The BB King “Blues Box”

The BB King “Blues Box”

BB King was the stage name of Riley Benjamin King (1925 – 2015), the BB being short for ‘Blues Boy’. He was one of the three ‘Kings’ of blues guitar – along with Freddie King and Albert King.  BB King had a sophisticated soloing style, built upon exquisite phrasing, fluid string bending and his trademark Butterfly vibrato. He is known mainly as a soloist and singer – having once told Bono of U2, that he (BB King) was “no good with chords“.


This post explores the “BB King Blues Box” – this is a particular set of notes with the root on the B string that BB King often used. It typically just uses the top 3 strings. Other guitarists have used this sound – one of my favourites is Peter Green’s playing on Fleetwood Mac’s version of “Need Your Love So Bad“. Robben Ford is also a sophisticated user of this sort of sound in his blues playing.


The BB King Box/Scale

This is a minor pentatonic scale, where the flat 7 is replaced by the major 6th. This is a way to subtly mix major and minor pentatonics – the first half of the scale could be considered  a minor pentatonic scale due to the flat third and the second half of the scale as a major pentatonic due to the major 6th. In playing this scale BB King often makes use of the 9th (major second) degree of the scale as well to bend up a tone to the major third.

This scale fragment works best over a dominant 7 blues – there are certain notes that will clash, especially with the IV chord, if used with a minor blues.


The diagram above shows the BB King Box shape with the root on the B string. The main box is shown with solid notes – the rest of the position notes are shown as unfilled circles. The box shape tends to be used on the top 3 strings mainly. The numbers in the circles show the scale degrees.


  • BB King often also uses a chromatic note inserted between the 4th and 5th on the top E string.
  • He often slides between the notes on the G string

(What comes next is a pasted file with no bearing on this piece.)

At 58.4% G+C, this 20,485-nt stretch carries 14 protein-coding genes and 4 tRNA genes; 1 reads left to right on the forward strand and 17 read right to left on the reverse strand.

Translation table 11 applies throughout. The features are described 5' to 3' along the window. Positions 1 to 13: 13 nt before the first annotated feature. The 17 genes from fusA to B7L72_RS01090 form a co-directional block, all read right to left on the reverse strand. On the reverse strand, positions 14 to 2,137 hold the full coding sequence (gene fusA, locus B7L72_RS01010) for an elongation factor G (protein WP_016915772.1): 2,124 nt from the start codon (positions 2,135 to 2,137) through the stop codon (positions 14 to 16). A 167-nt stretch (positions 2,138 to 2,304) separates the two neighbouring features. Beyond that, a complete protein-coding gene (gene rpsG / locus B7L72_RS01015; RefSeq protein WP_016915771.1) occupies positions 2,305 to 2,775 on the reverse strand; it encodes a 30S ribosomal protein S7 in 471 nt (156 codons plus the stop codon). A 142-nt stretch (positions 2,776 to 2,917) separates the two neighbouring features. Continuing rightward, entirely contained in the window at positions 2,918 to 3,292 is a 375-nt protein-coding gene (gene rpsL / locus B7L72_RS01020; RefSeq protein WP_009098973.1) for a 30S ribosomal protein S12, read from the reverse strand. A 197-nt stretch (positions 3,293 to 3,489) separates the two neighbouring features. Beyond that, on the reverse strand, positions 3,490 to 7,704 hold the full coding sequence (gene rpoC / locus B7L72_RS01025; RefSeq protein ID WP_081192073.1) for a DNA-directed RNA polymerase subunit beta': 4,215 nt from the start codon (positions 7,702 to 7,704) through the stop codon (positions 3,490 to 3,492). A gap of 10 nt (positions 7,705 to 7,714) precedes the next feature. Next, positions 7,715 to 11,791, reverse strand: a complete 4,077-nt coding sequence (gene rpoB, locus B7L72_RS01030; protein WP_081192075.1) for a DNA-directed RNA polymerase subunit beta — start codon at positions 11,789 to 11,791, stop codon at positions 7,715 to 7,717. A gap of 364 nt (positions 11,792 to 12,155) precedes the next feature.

• Bending especially of the 7th fret B string and 7th fret E string is encouraged.
  • BB King often likes to use the fifth interval starting on the 7th fret E string dropping to the 5th fret B string and then applying his butterfly vibrato.


Looking at how this scale fragment fits over the IV7 and V7 chords of a dominant blues shows how well this scale fits. The root notes are all present as well as most of the chord tones.


Chord Tones Diagram

Have a play around with the shape and see how it feels and works over the chord progression. The best way to hear this sound is to look up some of BB Kings performances on YouTube such as the song “The Thrill is Gone” (Below). Not only will you hear these ideas in practice but also see and hear his amazing vibrato technique.



Backing Track for a slow blues in E


Backing Track for a Blues Shuffle in E (Faster) – This video shows the chord names as they are played, if you dont know them.


More information on playing from the man himself in the video below. It is also worth checking out the other videos of this BB King teaching tape – especially the soloing portion. Check to the suggested videos on the right hand side or explore the channel.



If you fancy guitar lessons in Bristol, then get in touch. Until then, have fun.




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